It can be presumed that surgery improved the general QOL score as a whole because the improved GERD symptoms were maintained unchanged at 1 week or 3 months after surgery, whereas the adverse symptoms such as post-operative transient dysphagia improved. Therefore, general QOL measures, especially the EQ-5D score, which shows a continuous improvement from the first post-operative week to the third month, reflect the correlation between the effectiveness of the surgery and QOL.

There are several reasons for the improved overall QOL after surgery in this study, despite the short-term results. First, the preoperative baseline QOL may be lower than in other studies, since non-responders who did not respond to PPI were two-thirds of patients. Second, there were no complications of surgery and no severe adverse effects such as severe dysphagia, which are major factors leading to poor QOL after surgery. Third, there was no QOL reduction resulting from post-operative pain during the immediate post-operative period owing to the minimally invasive nature of the surgery.

In our study, the patients’ treatment satisfaction significantly increased after surgery at any time point. Because the dysphagia and bloating symptoms, which were the side effects of surgery, were all temporary symptoms of the mild form and there was no severe symptomatic side effect caused by surgical error, the cause of dissatisfaction was mostly the atypical symptoms, which were not well controlled by anti-reflux surgery.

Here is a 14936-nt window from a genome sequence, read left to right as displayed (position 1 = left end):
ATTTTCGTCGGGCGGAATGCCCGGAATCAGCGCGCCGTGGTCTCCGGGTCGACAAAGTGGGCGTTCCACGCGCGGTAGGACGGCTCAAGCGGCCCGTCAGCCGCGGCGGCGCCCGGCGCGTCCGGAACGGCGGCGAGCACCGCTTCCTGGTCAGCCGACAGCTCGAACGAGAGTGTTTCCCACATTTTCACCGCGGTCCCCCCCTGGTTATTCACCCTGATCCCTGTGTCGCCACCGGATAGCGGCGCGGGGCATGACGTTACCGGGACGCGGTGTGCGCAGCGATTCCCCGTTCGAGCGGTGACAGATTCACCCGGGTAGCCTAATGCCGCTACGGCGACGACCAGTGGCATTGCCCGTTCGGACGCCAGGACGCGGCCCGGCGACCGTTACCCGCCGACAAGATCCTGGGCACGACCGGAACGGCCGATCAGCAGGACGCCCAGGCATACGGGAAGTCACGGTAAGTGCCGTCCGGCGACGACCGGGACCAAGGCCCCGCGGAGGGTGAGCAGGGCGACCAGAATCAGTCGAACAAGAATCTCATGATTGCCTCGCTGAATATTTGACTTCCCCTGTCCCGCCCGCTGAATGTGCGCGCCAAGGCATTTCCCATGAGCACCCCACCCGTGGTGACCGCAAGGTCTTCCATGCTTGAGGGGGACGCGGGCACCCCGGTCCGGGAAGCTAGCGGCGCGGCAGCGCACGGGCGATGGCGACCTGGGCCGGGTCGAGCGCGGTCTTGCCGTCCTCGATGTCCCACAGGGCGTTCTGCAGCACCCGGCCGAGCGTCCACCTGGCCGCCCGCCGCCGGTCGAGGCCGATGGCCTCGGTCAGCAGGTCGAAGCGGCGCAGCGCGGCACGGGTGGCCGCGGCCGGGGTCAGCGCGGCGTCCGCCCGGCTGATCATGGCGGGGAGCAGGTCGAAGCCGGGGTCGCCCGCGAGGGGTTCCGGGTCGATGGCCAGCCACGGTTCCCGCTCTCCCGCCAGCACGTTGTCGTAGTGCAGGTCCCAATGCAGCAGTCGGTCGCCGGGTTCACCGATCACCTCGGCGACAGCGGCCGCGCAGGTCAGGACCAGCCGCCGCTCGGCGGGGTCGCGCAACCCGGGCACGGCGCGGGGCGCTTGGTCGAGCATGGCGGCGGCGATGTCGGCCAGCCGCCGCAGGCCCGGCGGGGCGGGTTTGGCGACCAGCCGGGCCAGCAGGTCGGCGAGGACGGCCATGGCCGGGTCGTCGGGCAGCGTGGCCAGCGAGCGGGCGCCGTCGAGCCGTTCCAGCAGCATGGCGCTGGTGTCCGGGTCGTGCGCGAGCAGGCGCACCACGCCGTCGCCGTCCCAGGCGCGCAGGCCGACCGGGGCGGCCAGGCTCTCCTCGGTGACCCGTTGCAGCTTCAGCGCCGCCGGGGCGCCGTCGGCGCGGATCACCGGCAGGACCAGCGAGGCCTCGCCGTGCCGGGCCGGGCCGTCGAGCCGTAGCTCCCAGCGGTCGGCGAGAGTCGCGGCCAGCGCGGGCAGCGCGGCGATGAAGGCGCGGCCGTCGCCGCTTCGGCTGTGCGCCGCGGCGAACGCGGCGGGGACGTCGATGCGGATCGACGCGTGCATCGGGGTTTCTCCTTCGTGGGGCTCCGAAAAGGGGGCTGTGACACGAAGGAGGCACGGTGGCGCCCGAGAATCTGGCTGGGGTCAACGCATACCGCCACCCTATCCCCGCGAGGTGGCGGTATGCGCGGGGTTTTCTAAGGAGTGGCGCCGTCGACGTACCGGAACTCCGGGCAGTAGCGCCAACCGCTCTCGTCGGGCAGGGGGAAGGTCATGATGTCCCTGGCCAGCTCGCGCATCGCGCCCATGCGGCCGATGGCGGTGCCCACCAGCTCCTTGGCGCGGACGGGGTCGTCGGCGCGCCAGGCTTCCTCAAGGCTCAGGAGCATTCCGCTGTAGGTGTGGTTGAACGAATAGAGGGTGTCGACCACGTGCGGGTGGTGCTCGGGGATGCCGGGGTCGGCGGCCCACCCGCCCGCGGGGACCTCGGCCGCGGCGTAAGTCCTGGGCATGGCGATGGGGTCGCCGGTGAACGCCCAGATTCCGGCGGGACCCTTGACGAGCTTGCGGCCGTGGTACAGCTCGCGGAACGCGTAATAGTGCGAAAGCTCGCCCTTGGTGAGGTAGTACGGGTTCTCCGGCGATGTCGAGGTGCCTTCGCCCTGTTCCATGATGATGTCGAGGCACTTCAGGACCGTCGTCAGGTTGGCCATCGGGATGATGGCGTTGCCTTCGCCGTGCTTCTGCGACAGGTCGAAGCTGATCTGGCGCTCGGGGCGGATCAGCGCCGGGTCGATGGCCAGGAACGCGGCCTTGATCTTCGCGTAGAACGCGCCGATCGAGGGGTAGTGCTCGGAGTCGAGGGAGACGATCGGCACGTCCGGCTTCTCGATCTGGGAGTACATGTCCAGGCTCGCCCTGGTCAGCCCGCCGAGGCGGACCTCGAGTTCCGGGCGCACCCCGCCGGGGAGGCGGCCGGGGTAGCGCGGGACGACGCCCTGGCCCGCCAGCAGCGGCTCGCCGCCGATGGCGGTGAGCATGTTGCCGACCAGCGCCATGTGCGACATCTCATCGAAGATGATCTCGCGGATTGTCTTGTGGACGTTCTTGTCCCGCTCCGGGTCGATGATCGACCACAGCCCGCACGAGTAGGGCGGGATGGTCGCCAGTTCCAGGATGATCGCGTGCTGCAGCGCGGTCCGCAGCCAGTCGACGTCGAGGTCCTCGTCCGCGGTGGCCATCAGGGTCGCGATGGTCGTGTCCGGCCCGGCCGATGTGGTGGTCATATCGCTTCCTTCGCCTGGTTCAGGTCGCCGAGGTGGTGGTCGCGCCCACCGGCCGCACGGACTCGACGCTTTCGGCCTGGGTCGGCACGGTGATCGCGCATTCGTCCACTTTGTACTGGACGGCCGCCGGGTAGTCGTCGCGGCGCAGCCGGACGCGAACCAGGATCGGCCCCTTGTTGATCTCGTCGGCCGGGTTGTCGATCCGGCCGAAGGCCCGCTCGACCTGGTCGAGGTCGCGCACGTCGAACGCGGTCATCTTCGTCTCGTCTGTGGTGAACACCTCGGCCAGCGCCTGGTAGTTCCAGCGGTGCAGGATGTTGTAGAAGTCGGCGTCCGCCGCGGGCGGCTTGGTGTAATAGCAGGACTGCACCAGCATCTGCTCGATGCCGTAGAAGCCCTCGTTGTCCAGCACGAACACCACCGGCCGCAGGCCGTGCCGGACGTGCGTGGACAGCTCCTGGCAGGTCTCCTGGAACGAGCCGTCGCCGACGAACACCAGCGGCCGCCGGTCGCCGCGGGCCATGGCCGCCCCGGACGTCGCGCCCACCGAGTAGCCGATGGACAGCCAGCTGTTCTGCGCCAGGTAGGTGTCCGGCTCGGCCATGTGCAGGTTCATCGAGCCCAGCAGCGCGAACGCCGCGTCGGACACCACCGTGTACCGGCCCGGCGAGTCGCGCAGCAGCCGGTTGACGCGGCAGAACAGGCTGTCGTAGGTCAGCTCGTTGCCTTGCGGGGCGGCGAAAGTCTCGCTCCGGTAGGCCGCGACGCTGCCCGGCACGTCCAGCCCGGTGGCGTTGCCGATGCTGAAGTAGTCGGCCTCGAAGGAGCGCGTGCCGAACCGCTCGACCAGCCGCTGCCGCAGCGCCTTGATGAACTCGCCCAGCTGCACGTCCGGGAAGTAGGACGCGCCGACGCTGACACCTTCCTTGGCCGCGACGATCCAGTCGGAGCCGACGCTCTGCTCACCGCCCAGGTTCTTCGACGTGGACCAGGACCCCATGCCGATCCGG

Therefore, the satisfaction with surgery and general QOL are proper outcome measures that show the overall effectiveness of surgery, including both resolution of GERD symptoms and improvement in adverse side effects.

There are several limitations of this study. First, although this study was a prospective study, it was difficult to obtain a comparative result of the treatment effect because the single cohort study was intended to compare the effect of anti-reflux surgery with that of pre-operative medical treatment. In fact, a comparison with medical treatment requires a randomized controlled trial that is designed for this. Second, the post-operative period for this study was not as long as 3 months. Long-term outcome studies should be performed separately. Third, follow-up examination of patients was based on symptomatic evaluation and QOL questionnaire. We did not evaluate patients post-operatively using endoscopy or pH monitoring within the study period. Thus, there was a lack of objective evidence of the improvement of reflux after fundoplication.